Hyperinflation and the Re-Emergence of the Council Movement

As the money and wage system began to disintegrate, working-class women began to take on the central role in securing daily necessities for their households.15Cf. Silvia Kontos, Die Partei kämpft wie ein Mann. Frauenpolitik der KPD in der Weimarer Republik (Frankfurt am Main: Verlag Roter Stern, 1979), 30. Women-led food riots at markets, a tell-tale sign of impending upheaval, flourished as inflation eroded purchasing power. In September, working women’s demonstrations and riots in Eberswalde, Braunschweig, Hamborn, Bochum, and Munich faced police repression.16Kontos, Die Partei kämpft wie ein Mann, 212. Already in August, “control committees” were formed to set and maintain prices and rents against the increasingly chaotic inflation. Initiated largely by women and youth, the control committees helped to coordinate the anti-inflation protests in various locales, laying a foundation for the re-emergence of the council movement that had been relentlessly suppressed two years prior.17Peterson, German Communism, Workers’ Protest, and Labor Unions, 142.

The onset of hyperinflation and the failure of a united front effort after Rathenau’s assassination prompted an adjustment in KPD strategy that coincided with staunch communist trade unionist Heinrich Brandler’s return to the leadership of the party. From early August 1922, the KPD’s united front policy shifted to open up more room for independent Communist initiative in strikes and political confrontations with capital while still maintaining an emphasis on cross-party rank-and-file action.18Peterson, German Communism, Workers’ Protest, and Labor Unions, 136–7. Building on the movement of price control committees and the mass demonstrations after Rathenau’s assassination, the KPD decided in late August to hold a nationwide gathering of works (or factory) councils for mid-September.

Works councils had persisted in severely limited form after their independent role was subordinated to the free trade unions in October 1920. As wildcat strikes replaced more routine union bargaining strategies in the fall of 1922, the works councils took on new national prominence as more flexible and politically sensitive organizations led by rank-and-file workers more akin to shop stewards than union functionaries.19Cf. Broué, The German Revolution, 718, and Peterson, German Communism, Workers’ Protest, and Labor Unions, 143–45, 365–69.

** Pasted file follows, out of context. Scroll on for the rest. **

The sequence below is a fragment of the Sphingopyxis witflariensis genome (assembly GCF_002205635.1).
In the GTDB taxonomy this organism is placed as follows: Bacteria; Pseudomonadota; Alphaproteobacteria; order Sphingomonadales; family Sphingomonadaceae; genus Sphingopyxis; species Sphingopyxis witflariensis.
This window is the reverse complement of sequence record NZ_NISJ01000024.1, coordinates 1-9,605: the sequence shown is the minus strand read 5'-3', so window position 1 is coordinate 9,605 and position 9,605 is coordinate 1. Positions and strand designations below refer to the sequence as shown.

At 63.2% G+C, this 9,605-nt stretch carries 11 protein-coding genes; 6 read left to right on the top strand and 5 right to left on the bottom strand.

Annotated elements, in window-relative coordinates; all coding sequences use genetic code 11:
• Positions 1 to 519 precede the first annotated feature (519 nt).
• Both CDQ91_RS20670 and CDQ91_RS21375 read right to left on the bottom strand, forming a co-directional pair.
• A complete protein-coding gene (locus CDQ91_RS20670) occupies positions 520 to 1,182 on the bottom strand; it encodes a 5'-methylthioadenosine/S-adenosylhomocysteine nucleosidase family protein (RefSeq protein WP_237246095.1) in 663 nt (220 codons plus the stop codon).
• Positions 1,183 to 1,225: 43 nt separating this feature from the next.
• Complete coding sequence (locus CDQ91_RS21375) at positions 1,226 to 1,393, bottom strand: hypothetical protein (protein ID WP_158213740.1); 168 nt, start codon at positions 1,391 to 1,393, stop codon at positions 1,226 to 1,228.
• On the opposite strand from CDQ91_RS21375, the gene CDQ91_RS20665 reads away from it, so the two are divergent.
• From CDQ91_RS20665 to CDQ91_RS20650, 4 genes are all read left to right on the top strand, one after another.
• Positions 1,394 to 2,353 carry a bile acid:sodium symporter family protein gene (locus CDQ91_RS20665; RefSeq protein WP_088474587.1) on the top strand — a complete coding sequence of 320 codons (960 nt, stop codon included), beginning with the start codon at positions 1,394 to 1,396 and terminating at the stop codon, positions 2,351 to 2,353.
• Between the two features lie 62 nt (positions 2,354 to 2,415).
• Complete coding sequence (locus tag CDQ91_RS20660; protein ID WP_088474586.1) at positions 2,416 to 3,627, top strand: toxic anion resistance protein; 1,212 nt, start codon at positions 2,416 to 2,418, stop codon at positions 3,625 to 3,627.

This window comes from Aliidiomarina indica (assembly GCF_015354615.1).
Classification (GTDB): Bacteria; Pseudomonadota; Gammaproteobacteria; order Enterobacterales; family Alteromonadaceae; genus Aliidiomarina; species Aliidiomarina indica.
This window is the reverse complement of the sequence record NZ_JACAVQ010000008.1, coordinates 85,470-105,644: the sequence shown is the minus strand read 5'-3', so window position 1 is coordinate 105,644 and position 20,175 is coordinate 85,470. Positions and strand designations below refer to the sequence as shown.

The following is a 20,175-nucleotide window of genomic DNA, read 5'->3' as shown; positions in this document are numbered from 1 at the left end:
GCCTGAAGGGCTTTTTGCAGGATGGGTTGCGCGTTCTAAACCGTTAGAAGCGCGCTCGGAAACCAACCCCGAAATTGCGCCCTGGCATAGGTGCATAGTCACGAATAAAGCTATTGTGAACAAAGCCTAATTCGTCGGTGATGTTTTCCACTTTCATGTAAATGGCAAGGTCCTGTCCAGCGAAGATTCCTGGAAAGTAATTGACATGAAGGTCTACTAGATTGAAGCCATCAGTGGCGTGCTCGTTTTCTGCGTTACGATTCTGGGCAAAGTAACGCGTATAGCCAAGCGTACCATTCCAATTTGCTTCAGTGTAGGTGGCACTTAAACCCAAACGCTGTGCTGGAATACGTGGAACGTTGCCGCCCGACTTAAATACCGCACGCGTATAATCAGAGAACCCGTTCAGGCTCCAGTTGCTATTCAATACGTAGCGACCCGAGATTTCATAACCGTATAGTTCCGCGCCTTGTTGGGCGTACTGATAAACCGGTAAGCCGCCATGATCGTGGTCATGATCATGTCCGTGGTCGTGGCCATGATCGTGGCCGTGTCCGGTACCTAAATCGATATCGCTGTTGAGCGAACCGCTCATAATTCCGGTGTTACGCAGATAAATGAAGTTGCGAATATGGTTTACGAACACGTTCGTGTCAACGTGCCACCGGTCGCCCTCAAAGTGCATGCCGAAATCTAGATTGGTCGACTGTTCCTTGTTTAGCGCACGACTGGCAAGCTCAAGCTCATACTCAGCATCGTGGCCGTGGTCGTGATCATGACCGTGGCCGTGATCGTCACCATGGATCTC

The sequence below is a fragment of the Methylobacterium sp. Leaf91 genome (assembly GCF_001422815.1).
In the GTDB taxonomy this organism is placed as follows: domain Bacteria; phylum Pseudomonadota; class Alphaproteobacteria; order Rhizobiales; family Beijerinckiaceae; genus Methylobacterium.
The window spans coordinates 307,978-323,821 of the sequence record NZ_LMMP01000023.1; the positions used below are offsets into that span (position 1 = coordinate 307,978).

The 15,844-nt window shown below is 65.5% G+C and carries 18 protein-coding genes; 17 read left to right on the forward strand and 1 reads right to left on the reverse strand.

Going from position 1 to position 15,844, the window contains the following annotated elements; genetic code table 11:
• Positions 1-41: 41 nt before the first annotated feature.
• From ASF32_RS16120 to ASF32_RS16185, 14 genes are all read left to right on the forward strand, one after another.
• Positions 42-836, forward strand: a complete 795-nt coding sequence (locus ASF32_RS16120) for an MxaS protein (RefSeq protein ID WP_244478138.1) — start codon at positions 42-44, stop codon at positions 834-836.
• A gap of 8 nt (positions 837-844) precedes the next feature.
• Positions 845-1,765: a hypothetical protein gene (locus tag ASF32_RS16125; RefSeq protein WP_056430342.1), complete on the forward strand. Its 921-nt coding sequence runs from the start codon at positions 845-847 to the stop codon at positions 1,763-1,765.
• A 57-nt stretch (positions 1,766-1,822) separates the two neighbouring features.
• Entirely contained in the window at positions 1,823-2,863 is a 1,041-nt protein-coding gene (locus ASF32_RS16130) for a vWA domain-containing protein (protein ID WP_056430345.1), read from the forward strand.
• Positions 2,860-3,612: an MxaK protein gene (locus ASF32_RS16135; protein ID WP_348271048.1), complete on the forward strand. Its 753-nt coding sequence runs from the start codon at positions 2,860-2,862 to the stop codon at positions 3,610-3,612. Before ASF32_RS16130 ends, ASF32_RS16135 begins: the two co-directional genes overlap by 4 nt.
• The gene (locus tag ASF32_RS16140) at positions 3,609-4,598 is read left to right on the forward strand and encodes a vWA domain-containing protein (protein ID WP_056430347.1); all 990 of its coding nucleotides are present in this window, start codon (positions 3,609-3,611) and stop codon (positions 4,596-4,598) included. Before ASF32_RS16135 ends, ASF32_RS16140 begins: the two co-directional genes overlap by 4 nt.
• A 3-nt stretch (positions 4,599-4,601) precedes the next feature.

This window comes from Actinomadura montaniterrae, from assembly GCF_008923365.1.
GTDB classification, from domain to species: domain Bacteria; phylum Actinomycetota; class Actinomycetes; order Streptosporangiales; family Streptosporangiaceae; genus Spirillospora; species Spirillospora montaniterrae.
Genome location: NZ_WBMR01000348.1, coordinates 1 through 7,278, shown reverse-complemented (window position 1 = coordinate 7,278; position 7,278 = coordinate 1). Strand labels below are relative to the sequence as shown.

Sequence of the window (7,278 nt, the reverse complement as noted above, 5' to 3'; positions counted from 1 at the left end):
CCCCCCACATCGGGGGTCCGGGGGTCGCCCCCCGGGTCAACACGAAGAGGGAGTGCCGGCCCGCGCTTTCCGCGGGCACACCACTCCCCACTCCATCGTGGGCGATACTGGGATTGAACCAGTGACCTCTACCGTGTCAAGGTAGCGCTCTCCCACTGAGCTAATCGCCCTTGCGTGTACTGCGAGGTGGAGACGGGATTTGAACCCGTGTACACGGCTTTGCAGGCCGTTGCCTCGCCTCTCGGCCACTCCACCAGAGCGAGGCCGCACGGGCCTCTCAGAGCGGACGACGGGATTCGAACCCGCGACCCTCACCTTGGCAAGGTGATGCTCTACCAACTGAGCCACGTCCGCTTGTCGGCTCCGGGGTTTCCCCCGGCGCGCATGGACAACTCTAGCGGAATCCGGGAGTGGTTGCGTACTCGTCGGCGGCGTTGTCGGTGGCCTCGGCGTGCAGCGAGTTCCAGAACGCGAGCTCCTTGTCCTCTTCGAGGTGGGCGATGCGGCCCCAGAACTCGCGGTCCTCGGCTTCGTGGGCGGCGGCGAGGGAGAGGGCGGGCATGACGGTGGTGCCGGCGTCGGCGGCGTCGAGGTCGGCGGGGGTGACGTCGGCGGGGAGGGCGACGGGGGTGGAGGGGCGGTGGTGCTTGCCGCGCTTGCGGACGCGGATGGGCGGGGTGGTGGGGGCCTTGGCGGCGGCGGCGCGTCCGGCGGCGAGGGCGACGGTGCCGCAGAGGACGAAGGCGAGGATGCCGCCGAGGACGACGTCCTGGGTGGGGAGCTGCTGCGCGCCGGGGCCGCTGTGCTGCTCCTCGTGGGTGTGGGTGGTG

Throughout the fall, the KPD leadership focused its efforts on the organic development of these movements. “It is not a question of agitation according to some general schema, but rather we must try in every locale to achieve practical results,” Brandler stated at an October 14 meeting with regional party leaders, going on to cite some control commissions’ success in procuring cheap potatoes and reduced prices.20Cf. “Protokoll der Zentrale-Sitzung mit den Bezirkssekretären aus den wichtigsten Industriebezirken vom 14.10.22” in Stiftung Archiv der Parteien und Massenorganisationen der DDR im Bundesarchiv Berlin (henceforeward SAPMO-BArch), RY 1/247, Bl. 89-91 here Bl. 89. Hugo Urbahns’ comments at the same meeting emphasize the continued united front mission of the KPD in the new councils and committees: “In some locales control committees have formed directly out of communities,“ he reported, “Control committees confront concrete tasks and it is through them that we gain connections with the masses. In general, more value should be accorded the work in the control committees and organizational work.”21“Protokoll der Zentrale-Sitzung mit den Bezirkssekretären 14.10.22” Bl. 90.

As wildcat strikes replaced more routine union bargaining strategies in the fall of 1922, the works councils took on new national prominence as more flexible and politically sensitive organizations led by rank-and-file workers more akin to shop stewards than union functionaries